The ultimate Home Assistant beginner’s guide

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Home Assistant is an open-source DIY home automation platform. To get started, all you need is a Raspberry Pi, an existing server or NAS, or an old computer. You will also need a bit of patience (okay, maybe a lot of patience). To get you started, I’ve put together a few beginner-friendly guides on Home Assistant that should ease your entry into the world of limitless home automation.

The following beginner’s guide will guide you through the setup of the Home Assistant Operating System on a Raspberry Pi, the installation of your first add-on, the integration of your first services, and much more. The articles are structured hierarchically, meaning the knowledge you gain from the first will be needed in the second, and so on.

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Basic knowledge of Home Assistant

I recommend starting with reading these two articles. Knowing exactly what Home Assistant can and can’t do will help you make the decision whether it is what you are looking for. The second article is recommended because you will find many brand names in the Home Assistant communities, which could lead to some confusion.

A modern smart house with the lights on.

What is Home Assistant in 2022?

This article will cover the basics of what Home Assistant is, why local software is better than cloud software, and what the alternatives are.

Why does Home Assistant have so many names?

In the first part of the Home Assistant Beginner’s Guide guide we’ll be going over the basics: A quick explainer on what Home Assistant and Hass.io are, followed by the hardware requirements and installation of Home Assistant on top of Hass.io.
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Home Assistant hardware should be chosen wisely

As you’ve returned to this page, I’m going to assume that you’ve decided to go with Home Assistant for your home automation. Good choice! To get your project started, you will want to buy a Raspberry Pi. I’ve got a detailed comparison of the different models ready for you. The reason I suggest a Raspberry Pi is that it is far and away the easiest way of getting started for absolute beginners and has great support from developers.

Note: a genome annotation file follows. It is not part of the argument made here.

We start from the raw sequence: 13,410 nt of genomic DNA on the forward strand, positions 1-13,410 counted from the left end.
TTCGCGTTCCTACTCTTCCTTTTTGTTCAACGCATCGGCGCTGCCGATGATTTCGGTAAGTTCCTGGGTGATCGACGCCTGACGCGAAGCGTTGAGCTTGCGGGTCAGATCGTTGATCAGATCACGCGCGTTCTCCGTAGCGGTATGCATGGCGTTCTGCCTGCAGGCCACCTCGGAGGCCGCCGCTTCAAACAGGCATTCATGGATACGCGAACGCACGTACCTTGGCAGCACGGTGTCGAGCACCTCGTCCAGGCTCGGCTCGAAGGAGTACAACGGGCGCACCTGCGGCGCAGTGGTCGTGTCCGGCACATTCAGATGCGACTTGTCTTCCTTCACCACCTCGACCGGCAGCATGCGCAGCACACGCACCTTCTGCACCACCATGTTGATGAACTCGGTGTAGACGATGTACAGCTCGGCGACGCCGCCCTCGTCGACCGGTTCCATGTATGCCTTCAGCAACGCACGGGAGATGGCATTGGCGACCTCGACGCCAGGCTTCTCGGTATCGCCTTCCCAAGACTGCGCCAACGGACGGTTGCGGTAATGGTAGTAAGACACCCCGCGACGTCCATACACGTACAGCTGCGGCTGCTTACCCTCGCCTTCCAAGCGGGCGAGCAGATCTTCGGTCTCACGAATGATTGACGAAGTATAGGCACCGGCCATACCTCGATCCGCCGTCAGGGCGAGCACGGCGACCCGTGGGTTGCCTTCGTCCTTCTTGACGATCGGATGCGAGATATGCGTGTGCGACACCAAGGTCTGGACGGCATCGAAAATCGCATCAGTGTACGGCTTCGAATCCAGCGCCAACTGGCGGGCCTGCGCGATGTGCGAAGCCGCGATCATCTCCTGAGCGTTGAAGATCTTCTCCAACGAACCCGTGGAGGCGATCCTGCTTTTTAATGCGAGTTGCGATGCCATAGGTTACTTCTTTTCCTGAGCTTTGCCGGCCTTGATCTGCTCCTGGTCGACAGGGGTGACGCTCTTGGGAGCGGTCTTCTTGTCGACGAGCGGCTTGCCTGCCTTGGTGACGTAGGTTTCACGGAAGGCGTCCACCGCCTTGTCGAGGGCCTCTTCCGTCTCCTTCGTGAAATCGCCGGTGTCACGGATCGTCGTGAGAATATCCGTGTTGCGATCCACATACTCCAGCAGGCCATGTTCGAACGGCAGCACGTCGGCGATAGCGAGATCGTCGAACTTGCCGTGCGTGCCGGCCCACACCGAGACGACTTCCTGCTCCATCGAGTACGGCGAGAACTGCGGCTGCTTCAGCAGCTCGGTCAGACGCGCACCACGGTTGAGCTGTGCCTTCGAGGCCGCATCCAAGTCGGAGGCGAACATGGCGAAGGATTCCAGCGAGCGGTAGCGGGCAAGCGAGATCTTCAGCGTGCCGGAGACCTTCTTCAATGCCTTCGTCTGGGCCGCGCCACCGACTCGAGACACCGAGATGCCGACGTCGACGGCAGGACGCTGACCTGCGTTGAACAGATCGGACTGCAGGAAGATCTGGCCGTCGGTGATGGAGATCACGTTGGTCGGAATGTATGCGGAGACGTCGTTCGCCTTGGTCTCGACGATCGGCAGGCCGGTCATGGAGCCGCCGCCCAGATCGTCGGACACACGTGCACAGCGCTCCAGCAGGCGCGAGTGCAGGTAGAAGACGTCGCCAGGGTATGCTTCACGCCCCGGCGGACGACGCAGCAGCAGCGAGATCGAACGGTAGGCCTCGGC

A Raspberry Pi sitting on a table

The best Raspberry Pi for Home Assistant in 2022

The Raspberry Pi is a popular device for newcomers to run Home Assistant on. It’s small, cheap, quiet, and doesn’t use much electricity.

The best Raspberry Pi microSD cards for Home Assistant

By choosing the right microSD card for the job it should last you a lot longer. Even if the recommended cards cost more than the alternatives they will save you money over time simply by not dying.

Installing Home Assistant and its add-ons on a Raspberry Pi

Congratulations on coming this far. With all the hardware in place, the fun can finally start. The following beginner’s guides will help you install Home Assistant, and set up the most important add-ons.

How to install Home Assistant on a Raspberry Pi

This detailed guide will show how to install Home Assistant on a Raspberry Pi. From flashing the SD card to finding the correct IP, everything is included.

Setting up Google Drive backups in Home Assistant

The first thing you should do after installing Home Assistant is to configure backups. Even better, put them somewhere safe, such as a Google Drive folder.

Installing and configuring the Studio Code Server add-on for Home Assistant

The Studio Code Server includes extensions that will make working with Home Assistant much easier, and you can run directly in the web interface.
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Setting up Home Assistant

Web access

Setting up DuckDNS, so you can access your Home Assistant from anywhere.

Integrating Home Assistant with the Google Assistant

The Google Assistant is an easy way to control your Home Assistant.

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What next?

Now that you’ve got everything set up you can take things one step further. Setting up integrations and your Home Assistant dashboard should be next on the list. Home Assistant supports over 1700 integrations!